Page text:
As we discussed earlier on our section regarding Perseverance, young people usually have the challenge of being far away from their fulfilled destiny. Due to the length of this journey, they must walk out all of the above with Patience.While delayed gratification is something that every generation has had to deal with, few have become so accustomed to instant gratification. Millennials have grown up in an on-demand economy, with everything from information to credit readily available. They expect to have success not just later, but now. This trend is likely to blame for everything from the explosion of consumer debt to the lack of company loyalty among our generation.If you’ve made it this far in this article, you are someone who aspires to leadership and has great ambition. I speak from personal experience that balancing strong ambition with patience is not an easy thing. It is easy to become anxious as we wait for God to lead us in to our destiny. It was out of this angst that I wrote on “Finding Your Donkeys” a short while ago. If you’d like further encouragement and direction on this topic, I encourage you to check it out.

    Paul again addresses this as he encourages Timothy in his final words of his first letter to not be drawn away by a pursuit of financial gain. Rather, in Chapter 6, verse 6, he says “But godliness with contentment is great gain.”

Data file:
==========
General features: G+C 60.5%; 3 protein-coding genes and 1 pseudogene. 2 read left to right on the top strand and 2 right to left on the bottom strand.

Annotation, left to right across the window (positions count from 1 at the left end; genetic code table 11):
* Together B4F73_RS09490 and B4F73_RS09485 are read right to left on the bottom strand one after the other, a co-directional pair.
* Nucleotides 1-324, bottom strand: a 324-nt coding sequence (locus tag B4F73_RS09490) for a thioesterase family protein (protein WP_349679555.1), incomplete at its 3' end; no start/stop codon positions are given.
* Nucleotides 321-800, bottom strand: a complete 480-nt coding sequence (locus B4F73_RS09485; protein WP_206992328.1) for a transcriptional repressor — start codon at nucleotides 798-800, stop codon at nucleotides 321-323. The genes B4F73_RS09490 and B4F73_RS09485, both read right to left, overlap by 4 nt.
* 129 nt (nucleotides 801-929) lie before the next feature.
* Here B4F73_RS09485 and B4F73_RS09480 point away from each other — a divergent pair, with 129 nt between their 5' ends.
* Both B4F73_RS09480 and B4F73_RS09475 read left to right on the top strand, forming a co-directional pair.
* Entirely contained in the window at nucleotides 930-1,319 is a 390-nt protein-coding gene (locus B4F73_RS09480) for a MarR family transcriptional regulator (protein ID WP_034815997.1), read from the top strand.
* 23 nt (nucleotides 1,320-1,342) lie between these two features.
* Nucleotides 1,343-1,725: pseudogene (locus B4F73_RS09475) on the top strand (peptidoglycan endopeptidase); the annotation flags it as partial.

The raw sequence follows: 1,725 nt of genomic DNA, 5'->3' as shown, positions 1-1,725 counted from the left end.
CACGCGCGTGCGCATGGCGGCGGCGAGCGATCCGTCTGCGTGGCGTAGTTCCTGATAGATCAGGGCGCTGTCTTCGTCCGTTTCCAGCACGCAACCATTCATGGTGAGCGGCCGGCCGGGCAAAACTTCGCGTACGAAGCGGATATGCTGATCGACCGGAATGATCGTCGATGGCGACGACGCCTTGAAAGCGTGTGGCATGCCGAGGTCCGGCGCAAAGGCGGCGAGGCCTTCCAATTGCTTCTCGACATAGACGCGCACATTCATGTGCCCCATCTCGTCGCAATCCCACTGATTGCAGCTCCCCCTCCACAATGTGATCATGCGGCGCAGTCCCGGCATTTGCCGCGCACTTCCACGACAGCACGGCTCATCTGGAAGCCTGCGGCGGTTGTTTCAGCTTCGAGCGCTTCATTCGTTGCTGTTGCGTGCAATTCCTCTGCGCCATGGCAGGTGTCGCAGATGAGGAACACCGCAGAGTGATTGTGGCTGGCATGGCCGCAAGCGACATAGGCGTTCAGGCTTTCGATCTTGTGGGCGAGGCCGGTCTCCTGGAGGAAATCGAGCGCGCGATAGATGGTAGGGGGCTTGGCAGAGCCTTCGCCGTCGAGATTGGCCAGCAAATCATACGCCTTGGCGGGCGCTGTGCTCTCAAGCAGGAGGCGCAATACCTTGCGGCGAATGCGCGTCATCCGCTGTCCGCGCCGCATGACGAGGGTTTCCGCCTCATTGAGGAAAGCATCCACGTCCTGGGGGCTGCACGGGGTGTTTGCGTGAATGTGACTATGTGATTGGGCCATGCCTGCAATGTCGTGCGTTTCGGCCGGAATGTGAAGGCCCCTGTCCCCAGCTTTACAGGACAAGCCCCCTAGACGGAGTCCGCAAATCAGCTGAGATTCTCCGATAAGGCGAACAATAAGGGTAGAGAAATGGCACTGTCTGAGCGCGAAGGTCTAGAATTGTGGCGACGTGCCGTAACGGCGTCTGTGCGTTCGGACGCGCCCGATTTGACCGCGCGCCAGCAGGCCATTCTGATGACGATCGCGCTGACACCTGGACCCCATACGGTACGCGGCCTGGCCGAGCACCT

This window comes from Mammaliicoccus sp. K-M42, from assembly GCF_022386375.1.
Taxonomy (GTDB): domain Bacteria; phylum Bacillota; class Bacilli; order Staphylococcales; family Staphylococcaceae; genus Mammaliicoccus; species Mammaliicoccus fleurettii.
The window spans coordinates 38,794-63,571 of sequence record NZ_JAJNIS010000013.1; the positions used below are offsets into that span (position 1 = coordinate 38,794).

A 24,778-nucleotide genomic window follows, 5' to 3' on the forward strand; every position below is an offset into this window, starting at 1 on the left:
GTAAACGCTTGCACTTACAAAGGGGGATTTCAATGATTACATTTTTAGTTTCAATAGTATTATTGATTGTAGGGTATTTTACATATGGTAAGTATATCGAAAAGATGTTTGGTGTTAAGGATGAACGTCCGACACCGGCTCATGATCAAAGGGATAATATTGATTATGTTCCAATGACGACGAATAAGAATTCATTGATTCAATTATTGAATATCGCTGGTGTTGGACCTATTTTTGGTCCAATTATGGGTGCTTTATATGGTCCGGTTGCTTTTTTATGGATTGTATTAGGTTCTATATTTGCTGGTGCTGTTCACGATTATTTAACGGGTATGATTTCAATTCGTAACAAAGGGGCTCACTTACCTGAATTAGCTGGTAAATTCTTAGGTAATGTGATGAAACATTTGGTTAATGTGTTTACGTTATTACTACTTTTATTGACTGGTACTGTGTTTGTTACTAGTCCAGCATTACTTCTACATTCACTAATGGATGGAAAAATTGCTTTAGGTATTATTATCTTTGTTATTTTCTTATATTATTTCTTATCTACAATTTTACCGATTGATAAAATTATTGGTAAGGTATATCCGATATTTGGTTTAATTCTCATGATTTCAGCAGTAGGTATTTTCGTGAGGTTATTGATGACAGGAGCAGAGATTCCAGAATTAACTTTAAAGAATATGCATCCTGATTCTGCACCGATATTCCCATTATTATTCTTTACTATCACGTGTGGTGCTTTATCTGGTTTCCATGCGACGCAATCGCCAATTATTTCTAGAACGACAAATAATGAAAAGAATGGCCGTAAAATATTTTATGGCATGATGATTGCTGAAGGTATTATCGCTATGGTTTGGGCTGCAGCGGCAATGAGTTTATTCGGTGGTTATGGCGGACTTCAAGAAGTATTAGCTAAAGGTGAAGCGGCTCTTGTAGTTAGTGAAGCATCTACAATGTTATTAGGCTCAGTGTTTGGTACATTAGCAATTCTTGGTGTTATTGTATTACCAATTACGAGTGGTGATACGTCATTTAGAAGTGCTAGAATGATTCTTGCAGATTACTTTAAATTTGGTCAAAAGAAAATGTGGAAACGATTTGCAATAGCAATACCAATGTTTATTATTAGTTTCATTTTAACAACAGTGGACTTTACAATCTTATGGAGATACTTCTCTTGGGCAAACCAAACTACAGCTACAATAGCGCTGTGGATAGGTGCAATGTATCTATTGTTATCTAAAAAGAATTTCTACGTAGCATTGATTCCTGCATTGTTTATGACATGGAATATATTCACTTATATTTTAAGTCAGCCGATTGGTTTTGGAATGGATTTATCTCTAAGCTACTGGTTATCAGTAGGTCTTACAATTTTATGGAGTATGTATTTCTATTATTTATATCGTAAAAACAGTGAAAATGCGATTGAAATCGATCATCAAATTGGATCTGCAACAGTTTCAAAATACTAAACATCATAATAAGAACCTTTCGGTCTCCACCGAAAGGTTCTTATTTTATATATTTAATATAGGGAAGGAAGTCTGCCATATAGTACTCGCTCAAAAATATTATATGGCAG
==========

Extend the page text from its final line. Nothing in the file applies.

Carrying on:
Being patient requires contentment in our present state, whatever it may be. We must not pursue the benefits of leadership (in this case, money) if we are to become good leaders. Rather, we must be 100% content with God’s provision. This alone will allow Him to work with us, as a potter molds the clay, to create a perfect vessel for whatever use He sees fit (Jeremiah 18). This may not be “leadership” as you imagine, but it will be exactly where you are supposed to be and position you as the greatest of leaders in His Kingdom.

While I have concern about the broader trends among the Millennial demographic, I am encouraged in knowing that leadership has always been rare. While the culture of the masses has a strong force in determining the direction of a Nation, this culture is not the limiting factor in producing leaders. Leaders by definition are counter-cultural. They must stand above and out front. It does not take a great many leaders to influence change, but a few great leaders to cause great change.

Will you rise up to become a leader within your generation? If this is your aspiration, I encourage you to prayerfully evaluate where you are with each of these 5 character traits and seek to grow in each as you walk out your destiny. The stakes are too high not to.

Blessing,

Ira

Picking up what I'm laying down?